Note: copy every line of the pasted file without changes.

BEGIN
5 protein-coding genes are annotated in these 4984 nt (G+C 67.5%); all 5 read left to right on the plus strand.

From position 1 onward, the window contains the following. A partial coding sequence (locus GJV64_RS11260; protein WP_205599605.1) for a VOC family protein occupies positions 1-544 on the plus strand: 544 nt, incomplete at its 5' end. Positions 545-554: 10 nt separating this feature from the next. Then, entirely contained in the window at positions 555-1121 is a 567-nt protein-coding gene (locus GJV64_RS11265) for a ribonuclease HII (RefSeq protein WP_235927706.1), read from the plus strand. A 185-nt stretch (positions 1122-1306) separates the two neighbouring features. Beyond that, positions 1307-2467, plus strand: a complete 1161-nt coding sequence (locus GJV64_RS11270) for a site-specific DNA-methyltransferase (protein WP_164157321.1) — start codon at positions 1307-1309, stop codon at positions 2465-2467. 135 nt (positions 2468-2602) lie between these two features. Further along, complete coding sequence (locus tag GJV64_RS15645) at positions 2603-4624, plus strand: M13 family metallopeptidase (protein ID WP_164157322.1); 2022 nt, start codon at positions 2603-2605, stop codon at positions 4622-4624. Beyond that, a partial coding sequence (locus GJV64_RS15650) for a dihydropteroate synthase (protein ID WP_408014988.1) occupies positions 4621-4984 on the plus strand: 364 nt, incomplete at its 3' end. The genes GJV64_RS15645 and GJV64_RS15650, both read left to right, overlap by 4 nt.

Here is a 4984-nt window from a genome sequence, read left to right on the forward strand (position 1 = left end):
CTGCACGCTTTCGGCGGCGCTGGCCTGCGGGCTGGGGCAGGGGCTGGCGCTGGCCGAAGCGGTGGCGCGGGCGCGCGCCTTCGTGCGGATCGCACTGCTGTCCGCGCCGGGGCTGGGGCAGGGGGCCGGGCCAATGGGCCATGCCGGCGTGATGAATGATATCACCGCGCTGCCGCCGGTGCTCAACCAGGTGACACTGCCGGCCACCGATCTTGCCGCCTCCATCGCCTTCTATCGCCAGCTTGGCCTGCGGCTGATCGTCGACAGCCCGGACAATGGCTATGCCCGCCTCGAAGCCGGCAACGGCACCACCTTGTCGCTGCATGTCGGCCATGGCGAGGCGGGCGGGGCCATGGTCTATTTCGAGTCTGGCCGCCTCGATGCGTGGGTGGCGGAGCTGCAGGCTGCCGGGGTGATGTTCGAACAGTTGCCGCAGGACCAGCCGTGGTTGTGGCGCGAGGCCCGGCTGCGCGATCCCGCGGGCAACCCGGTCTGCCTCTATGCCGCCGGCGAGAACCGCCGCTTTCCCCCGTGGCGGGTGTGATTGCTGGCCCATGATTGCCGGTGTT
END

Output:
5 protein-coding genes are annotated in these 4984 nt (G+C 67.5%); all 5 read left to right on the plus strand.

From position 1 onward, the window contains the following. A partial coding sequence (locus GJV64_RS11260; protein WP_205599605.1) for a VOC family protein occupies positions 1-544 on the plus strand: 544 nt, incomplete at its 5' end. Positions 545-554: 10 nt separating this feature from the next. Then, entirely contained in the window at positions 555-1121 is a 567-nt protein-coding gene (locus GJV64_RS11265) for a ribonuclease HII (RefSeq protein WP_235927706.1), read from the plus strand. A 185-nt stretch (positions 1122-1306) separates the two neighbouring features. Beyond that, positions 1307-2467, plus strand: a complete 1161-nt coding sequence (locus GJV64_RS11270) for a site-specific DNA-methyltransferase (protein WP_164157321.1) — start codon at positions 1307-1309, stop codon at positions 2465-2467. 135 nt (positions 2468-2602) lie between these two features. Further along, complete coding sequence (locus tag GJV64_RS15645) at positions 2603-4624, plus strand: M13 family metallopeptidase (protein ID WP_164157322.1); 2022 nt, start codon at positions 2603-2605, stop codon at positions 4622-4624. Beyond that, a partial coding sequence (locus GJV64_RS15650) for a dihydropteroate synthase (protein ID WP_408014988.1) occupies positions 4621-4984 on the plus strand: 364 nt, incomplete at its 3' end. The genes GJV64_RS15645 and GJV64_RS15650, both read left to right, overlap by 4 nt.

Here is a 4984-nt window from a genome sequence, read left to right on the forward strand (position 1 = left end):
CTGCACGCTTTCGGCGGCGCTGGCCTGCGGGCTGGGGCAGGGGCTGGCGCTGGCCGAAGCGGTGGCGCGGGCGCGCGCCTTCGTGCGGATCGCACTGCTGTCCGCGCCGGGGCTGGGGCAGGGGGCCGGGCCAATGGGCCATGCCGGCGTGATGAATGATATCACCGCGCTGCCGCCGGTGCTCAACCAGGTGACACTGCCGGCCACCGATCTTGCCGCCTCCATCGCCTTCTATCGCCAGCTTGGCCTGCGGCTGATCGTCGACAGCCCGGACAATGGCTATGCCCGCCTCGAAGCCGGCAACGGCACCACCTTGTCGCTGCATGTCGGCCATGGCGAGGCGGGCGGGGCCATGGTCTATTTCGAGTCTGGCCGCCTCGATGCGTGGGTGGCGGAGCTGCAGGCTGCCGGGGTGATGTTCGAACAGTTGCCGCAGGACCAGCCGTGGTTGTGGCGCGAGGCCCGGCTGCGCGATCCCGCGGGCAACCCGGTCTGCCTCTATGCCGCCGGCGAGAACCGCCGCTTTCCCCCGTGGCGGGTGTGATTGCTGGCCCATGATTGCCGGTGTT